Right. We may just want to re-implement the #define feature of C preprocessor within VCC, to keep the location information. Possibly with some VCC-specific enhancements (like implicit state).

> Can you explain your motivation behind "use field/methods notation wherever possible"? I see a couple of pros / cons (

For example, ->owner is a field, so is ->ref_cnt and so on. Some of them you can even assign. So the field notation makes sense from that perspective.

Using field syntax does not pollute the C namespace. We will make the VCC compiler recognize them in field position, and complain when there is already such a field defined (in which case you will need to use o->\owner, o->@owner or something like that to access the spec field, and keep using o->owner for the regular thing).

> "Doesn't look like C anymore",

The field notation does look like C. The methods not so much, but they are legal C (function pointer stored in a field). Arguably, forall(int x; ...) looks much more scary than o->open().

> "Built-in stuff mostly distinguished from regular C", "Because users won't to be able to define derived functions, everything will be a big mix of regular functions and method notation", etc.)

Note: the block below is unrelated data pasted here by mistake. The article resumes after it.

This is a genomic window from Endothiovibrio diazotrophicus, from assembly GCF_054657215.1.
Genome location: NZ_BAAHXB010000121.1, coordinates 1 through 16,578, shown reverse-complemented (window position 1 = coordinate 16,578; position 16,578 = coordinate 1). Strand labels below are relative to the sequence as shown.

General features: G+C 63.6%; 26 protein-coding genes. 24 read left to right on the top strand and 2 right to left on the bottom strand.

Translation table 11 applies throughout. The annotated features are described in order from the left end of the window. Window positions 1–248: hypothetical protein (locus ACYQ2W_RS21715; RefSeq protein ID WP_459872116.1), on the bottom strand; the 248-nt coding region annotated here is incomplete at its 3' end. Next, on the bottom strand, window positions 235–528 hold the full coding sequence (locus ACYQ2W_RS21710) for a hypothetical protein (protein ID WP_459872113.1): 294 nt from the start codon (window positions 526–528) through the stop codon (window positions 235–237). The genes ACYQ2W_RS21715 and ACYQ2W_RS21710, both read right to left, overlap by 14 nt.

The user-defined stuff looks different seems like an disadvantage though. We were thinking of introducing an C#-like extension method syntax for defining those internally, I guess it could be also available for users.

> The generics syntax is relatively ugly and currently requires separate macros from spec and speconly (see generic_instance in vcc.h and justspec in HV).

I didn’t think about those yet, not much experience.

> Can we break all of this down into digestible parts? For example, it might be good idea, to start with throwing out unused stuff (some more elements than listed on the wiki page qualify, I think)?

Throwing stuff out, OK. But the switch to field-like notation, if we decide to do it, I think we need to do at once.